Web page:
Good Value Wine Part II: Better Options
As far as finding that “good deal” is concerned, once you move away from sales and discounters, things start to get a lot more interesting, a bit more complicated – and much more fun.
Buy Local – Direct is Best
This is, obviously, an easier option if you live in or near a wine region,
or are planning on visiting one and can bring your treasures back with you. For everyone else, ordering directly and having it delivered is an excellent option, though, I realise, there are notable problems with cross-border shipping to and within some countries. The costs of shipping might remove any savings made by buying directly.
But if you can get your wine directly from the person making it, this is almost always your best bet for their wines, and you can often find smaller producers making great stuff – and charging less for it then their better-known, export-oriented neighbours. Buying at the source is not invariably cheaper, but it generally is – and more of the money goes to the producer, encouraging investment and keeping them afloat. And, naturally, the whole experience of wine is enhanced when you see who is making it and where it is coming from. Added bonus: you can almost always taste before you buy.
It can be your friend, or it can throw your dreams of enjoyable wine to the four winds. Vintage doesn’t play as significant a role in the regions of the southern hemisphere – which is not to say it plays NO role, but it isn’t enough to make this work out to much. But in the Northern Hemisphere, and particularly in areas with significant climate, and therefore vintage, variation, this is a big deal. News and reviews concerning specific vintages in all important (read famous) wine areas of the world are easy to track down, and are available long before you will see wines from these vintages on store shelves. It can really pay to do a brief scan of these reviews to help narrow your focus a bit. Here’s your chance to score good wines at a reasonable price from such famous appellations as Bordeaux, Brunello di Montalcino, Barolo, and Burgundy…just to mention some of the ones starting with ‘B’.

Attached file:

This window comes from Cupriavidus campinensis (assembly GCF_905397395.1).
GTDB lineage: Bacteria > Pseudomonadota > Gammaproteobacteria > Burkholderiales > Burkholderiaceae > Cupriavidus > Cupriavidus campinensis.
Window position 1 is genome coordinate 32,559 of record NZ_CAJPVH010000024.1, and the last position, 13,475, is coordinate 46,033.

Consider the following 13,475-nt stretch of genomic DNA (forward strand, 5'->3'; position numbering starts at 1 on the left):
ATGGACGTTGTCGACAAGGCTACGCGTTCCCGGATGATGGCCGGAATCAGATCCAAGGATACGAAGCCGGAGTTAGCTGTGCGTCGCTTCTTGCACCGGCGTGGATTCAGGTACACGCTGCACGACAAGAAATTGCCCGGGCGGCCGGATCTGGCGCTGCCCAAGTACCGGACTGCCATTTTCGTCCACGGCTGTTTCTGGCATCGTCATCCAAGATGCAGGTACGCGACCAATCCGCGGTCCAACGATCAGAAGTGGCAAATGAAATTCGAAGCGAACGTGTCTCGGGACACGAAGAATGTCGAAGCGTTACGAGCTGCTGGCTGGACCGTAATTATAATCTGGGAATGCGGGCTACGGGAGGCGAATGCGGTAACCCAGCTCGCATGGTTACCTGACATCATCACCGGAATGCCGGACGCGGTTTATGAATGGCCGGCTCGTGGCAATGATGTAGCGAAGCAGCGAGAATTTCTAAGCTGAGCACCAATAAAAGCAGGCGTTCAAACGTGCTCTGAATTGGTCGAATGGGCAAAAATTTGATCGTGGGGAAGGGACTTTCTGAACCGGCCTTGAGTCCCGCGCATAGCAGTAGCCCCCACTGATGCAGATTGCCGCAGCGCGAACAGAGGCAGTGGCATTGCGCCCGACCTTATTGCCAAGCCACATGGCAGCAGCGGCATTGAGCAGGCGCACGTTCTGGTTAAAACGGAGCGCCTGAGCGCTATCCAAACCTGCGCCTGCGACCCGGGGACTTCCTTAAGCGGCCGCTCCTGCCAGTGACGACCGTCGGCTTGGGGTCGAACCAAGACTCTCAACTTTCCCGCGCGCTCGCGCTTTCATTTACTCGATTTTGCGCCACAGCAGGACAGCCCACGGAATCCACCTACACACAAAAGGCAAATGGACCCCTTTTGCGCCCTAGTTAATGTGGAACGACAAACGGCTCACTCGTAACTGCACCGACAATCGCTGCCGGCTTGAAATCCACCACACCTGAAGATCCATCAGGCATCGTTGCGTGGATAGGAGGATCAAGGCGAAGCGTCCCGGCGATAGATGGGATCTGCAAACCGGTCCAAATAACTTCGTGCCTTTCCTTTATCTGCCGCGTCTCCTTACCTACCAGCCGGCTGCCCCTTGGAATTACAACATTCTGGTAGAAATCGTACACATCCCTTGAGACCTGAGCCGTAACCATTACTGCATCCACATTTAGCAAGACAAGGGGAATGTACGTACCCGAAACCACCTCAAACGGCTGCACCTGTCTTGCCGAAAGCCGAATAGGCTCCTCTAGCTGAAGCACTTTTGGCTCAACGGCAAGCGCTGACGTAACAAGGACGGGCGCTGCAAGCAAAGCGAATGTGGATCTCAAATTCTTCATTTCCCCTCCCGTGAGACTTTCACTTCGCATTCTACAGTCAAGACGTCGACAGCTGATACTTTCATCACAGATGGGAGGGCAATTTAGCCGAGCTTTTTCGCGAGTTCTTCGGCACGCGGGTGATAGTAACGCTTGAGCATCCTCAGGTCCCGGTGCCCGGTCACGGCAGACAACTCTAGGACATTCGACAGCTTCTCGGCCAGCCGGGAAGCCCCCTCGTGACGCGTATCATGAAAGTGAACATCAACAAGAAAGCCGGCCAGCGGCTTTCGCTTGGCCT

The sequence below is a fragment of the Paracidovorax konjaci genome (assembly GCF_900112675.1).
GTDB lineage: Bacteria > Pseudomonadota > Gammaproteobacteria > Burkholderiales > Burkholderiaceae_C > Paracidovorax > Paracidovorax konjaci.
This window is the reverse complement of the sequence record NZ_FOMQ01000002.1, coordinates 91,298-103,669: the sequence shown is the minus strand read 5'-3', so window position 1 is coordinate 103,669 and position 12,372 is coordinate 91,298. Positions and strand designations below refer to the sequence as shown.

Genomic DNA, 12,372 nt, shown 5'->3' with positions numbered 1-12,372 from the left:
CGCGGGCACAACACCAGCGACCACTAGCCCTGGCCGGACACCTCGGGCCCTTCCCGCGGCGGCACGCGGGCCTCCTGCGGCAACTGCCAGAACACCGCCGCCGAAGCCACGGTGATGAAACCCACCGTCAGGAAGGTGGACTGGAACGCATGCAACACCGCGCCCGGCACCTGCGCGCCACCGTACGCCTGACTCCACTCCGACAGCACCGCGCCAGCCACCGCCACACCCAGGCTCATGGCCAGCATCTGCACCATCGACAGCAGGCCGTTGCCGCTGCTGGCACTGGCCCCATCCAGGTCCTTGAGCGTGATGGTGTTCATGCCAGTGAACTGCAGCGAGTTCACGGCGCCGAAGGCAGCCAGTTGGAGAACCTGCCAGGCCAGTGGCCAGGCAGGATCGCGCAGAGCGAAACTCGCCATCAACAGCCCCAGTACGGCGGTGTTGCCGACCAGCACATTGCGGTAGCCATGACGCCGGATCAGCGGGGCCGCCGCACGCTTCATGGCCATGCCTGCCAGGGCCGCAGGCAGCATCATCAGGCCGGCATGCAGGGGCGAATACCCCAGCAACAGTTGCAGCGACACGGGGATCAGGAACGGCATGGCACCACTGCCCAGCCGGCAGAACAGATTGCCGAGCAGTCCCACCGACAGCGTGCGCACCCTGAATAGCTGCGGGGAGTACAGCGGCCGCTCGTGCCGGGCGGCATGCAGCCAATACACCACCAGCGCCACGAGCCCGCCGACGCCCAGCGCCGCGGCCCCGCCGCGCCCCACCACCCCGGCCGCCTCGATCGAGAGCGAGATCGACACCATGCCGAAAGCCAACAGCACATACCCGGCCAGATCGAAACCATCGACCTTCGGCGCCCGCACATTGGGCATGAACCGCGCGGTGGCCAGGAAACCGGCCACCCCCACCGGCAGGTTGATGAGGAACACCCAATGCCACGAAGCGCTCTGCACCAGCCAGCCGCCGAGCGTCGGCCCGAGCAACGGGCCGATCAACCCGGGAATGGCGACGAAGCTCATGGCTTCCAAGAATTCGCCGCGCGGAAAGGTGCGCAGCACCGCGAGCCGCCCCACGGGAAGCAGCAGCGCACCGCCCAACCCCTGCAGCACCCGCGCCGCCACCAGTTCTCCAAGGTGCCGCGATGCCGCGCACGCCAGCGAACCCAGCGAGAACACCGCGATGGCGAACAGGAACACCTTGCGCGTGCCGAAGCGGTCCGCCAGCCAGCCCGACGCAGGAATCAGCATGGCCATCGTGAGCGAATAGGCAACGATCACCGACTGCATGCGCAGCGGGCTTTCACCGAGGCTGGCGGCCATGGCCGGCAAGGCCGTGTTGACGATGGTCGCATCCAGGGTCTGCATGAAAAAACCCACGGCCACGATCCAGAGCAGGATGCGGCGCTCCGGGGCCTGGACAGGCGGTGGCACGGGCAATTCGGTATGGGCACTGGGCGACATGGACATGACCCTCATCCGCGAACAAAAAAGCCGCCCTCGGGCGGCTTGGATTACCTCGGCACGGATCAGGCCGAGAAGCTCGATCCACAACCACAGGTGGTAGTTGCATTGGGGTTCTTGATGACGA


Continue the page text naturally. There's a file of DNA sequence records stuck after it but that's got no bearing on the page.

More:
Good Vintages – look at the little guys
Depending how good, of course, but in vintages like 2005 or 2015 in much of Europe – and particularly Bordeaux – EVERYBODY was making reasonably good to great wines, not just the big players. So here is your chance to buy good, enjoyable wines from famous appellations for much less money, simply by buying wines made by smaller estates. They don’t have the reputation or the high prices of famous houses, so go and try a few you haven’t heard of, safe in the knowledge that it is almost certainly going to be of at least reasonable quality. I have had many Bordeaux from 2005 for less than ten Euros that were not just good, they were excellent. The flip side of this is the fact that the famous producers tend to charge more money for good vintages – sometimes a LOT more. Which brings me to…
Poor Vintages – shop for the Big Names
A bit trickier, but potentially more rewarding. In poorer vintages (too wet, too cold, etc.) the smaller producers, particularly, are hit hard. Without the capital (and reputation) of the famous estates, they usually are not financially able to use only the absolute best grapes to make their wines, as there simply won’t be enough wine made to keep them afloat. This does NOT mean the wines will be bad, necessarily.
The opportunity with poorer vintages lies with the famous estates, for a change. They can afford to – and usually do – select their grapes very strictly. Trying to maintain a style and a reputation is expensive, but they usually have more money to carry them through the bad vintages. They also won’t be able to charge as much, because the wines are not as attractive for investment. Hey, it is hard to charge a premium for a wine from a vintage that has been panned in the press. But, because of said strict grape selection, the wines are usually STILL very good, even in poor vintages. What might be a point of consideration, however, is the effect of the vintage on the longevity of the wine, which may be ready to drink either much earlier or much later than normal. Again, checking vintage charts and a few critics who specialise in the region is time well spent.
Part III: the Best Options
Coming in a few more days!